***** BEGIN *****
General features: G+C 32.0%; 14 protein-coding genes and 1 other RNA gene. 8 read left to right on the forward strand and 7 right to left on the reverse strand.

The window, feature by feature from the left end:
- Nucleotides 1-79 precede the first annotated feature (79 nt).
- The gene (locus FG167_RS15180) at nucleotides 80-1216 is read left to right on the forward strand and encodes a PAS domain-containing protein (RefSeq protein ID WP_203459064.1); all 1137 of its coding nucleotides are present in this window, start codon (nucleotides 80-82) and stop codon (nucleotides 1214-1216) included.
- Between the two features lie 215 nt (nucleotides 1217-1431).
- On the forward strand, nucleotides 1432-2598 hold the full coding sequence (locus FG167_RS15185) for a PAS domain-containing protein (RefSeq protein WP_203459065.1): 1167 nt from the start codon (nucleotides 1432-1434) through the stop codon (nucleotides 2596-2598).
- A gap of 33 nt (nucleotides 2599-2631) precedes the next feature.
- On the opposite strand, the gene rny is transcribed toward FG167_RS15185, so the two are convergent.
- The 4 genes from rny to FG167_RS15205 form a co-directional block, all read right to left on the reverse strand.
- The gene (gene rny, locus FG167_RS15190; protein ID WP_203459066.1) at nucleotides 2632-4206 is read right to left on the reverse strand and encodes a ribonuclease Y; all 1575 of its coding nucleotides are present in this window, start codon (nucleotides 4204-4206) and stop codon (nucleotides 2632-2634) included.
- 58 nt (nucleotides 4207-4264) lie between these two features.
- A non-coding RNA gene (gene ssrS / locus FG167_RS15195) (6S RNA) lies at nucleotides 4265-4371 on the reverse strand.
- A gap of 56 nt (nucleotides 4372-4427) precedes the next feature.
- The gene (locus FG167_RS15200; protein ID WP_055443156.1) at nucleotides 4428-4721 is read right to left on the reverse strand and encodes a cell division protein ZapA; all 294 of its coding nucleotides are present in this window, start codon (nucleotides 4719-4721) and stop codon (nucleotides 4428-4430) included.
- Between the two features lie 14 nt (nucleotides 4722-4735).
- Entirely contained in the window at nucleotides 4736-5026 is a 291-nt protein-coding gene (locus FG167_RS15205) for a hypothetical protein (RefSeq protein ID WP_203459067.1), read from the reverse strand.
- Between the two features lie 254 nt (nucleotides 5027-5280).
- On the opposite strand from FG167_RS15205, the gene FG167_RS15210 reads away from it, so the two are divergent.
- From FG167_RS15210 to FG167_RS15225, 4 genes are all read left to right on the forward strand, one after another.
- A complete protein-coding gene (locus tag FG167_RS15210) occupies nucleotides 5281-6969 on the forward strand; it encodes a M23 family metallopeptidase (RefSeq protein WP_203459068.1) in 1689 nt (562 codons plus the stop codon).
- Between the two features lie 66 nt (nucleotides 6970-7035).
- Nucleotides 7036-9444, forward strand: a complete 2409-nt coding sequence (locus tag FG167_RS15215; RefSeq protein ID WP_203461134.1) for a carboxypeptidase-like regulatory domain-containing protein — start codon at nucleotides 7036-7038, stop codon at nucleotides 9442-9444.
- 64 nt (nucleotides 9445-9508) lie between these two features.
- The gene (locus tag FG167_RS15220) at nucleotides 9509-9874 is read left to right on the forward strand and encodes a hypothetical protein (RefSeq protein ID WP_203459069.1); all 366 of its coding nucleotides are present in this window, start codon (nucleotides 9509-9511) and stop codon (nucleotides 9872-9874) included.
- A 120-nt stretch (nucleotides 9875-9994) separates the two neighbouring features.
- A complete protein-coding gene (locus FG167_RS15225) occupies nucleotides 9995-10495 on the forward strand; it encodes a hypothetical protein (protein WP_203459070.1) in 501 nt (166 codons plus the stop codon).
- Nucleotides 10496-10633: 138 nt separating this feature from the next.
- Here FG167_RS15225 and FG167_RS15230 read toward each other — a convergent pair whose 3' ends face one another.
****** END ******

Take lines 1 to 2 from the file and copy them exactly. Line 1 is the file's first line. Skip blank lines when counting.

General features: G+C 32.0%; 14 protein-coding genes and 1 other RNA gene. 8 read left to right on the forward strand and 7 right to left on the reverse strand.

The window, feature by feature from the left end: